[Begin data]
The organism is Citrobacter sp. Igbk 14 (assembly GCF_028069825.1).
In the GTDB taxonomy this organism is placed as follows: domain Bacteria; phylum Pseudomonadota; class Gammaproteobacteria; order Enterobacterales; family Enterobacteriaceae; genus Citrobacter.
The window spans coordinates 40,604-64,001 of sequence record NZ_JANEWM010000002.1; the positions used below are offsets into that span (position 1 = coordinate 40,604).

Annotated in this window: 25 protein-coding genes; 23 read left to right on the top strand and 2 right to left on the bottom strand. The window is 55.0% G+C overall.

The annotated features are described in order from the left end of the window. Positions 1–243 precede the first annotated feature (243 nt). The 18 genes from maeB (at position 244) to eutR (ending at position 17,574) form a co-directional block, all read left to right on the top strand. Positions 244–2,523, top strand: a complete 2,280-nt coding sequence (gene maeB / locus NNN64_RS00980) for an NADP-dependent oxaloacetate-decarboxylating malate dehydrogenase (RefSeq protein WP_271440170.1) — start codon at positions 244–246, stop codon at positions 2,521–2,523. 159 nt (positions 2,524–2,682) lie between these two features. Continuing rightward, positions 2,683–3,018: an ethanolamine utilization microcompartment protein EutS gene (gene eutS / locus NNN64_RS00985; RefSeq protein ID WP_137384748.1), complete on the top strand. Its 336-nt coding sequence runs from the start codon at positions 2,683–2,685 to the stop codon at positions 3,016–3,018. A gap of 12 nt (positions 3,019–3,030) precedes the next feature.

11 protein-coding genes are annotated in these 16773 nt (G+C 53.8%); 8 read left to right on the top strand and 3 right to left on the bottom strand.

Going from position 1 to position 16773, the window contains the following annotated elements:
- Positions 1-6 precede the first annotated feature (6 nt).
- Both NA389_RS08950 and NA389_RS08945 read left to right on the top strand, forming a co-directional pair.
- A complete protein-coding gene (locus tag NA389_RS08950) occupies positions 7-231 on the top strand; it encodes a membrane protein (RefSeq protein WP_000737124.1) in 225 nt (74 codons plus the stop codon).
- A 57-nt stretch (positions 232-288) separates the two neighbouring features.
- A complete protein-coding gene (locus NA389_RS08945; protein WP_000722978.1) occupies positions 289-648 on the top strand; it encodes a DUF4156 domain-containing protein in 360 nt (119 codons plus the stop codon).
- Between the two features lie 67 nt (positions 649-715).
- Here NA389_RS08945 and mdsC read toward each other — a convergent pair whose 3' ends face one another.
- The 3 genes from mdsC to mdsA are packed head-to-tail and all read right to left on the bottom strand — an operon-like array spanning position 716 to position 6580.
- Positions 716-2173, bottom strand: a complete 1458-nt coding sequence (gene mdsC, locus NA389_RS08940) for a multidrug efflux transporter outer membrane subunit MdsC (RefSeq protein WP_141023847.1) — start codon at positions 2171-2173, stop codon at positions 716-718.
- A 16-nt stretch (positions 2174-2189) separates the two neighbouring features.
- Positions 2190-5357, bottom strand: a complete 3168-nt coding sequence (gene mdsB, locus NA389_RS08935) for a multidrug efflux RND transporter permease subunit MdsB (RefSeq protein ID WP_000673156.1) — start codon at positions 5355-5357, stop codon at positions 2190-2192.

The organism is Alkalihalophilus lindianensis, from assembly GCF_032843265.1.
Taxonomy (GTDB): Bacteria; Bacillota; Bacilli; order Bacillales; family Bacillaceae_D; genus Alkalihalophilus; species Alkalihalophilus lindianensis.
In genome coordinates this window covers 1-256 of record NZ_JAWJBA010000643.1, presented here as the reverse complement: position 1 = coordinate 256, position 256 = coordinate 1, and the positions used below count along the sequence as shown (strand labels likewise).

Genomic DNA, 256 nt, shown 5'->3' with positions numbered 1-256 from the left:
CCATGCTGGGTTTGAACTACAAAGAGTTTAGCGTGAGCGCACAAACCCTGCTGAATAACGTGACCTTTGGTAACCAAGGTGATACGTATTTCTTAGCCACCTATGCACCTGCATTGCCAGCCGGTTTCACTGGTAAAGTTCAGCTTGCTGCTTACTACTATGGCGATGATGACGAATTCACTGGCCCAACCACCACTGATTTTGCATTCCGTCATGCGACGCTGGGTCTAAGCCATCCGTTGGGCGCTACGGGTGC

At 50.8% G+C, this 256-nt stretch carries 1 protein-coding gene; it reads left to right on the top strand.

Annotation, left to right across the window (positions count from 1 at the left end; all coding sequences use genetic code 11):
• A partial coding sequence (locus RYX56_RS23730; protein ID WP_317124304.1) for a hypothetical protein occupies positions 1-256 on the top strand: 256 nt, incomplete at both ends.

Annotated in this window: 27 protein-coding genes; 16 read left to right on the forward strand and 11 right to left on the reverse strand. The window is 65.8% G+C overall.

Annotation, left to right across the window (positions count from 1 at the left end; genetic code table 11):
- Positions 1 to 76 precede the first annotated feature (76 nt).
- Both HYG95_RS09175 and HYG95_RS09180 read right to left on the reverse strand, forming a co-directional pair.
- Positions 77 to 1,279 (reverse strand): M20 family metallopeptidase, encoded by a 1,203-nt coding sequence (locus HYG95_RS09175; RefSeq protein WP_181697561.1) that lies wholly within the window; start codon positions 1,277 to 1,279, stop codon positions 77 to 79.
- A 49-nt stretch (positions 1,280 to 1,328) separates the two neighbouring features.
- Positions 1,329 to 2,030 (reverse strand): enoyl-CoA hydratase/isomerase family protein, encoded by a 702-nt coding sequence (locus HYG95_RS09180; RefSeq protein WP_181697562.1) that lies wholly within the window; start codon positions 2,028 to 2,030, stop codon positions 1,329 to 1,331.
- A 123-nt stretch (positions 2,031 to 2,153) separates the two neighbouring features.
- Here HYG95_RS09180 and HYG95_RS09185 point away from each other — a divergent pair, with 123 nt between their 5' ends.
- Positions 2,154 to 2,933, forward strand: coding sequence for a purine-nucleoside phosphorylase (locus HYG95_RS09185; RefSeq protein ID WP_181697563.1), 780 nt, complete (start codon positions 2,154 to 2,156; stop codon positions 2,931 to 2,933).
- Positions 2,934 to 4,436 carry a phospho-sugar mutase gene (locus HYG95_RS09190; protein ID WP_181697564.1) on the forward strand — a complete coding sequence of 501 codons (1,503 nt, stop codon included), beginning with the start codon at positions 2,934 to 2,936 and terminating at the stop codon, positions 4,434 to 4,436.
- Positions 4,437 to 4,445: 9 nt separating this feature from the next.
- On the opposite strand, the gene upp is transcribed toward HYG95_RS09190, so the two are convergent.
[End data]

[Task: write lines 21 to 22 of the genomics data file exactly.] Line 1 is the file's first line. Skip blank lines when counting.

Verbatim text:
In genome coordinates this window covers 1-256 of record NZ_JAWJBA010000643.1, presented here as the reverse complement: position 1 = coordinate 256, position 256 = coordinate 1, and the positions used below count along the sequence as shown (strand labels likewise).

Genomic DNA, 256 nt, shown 5'->3' with positions numbered 1-256 from the left: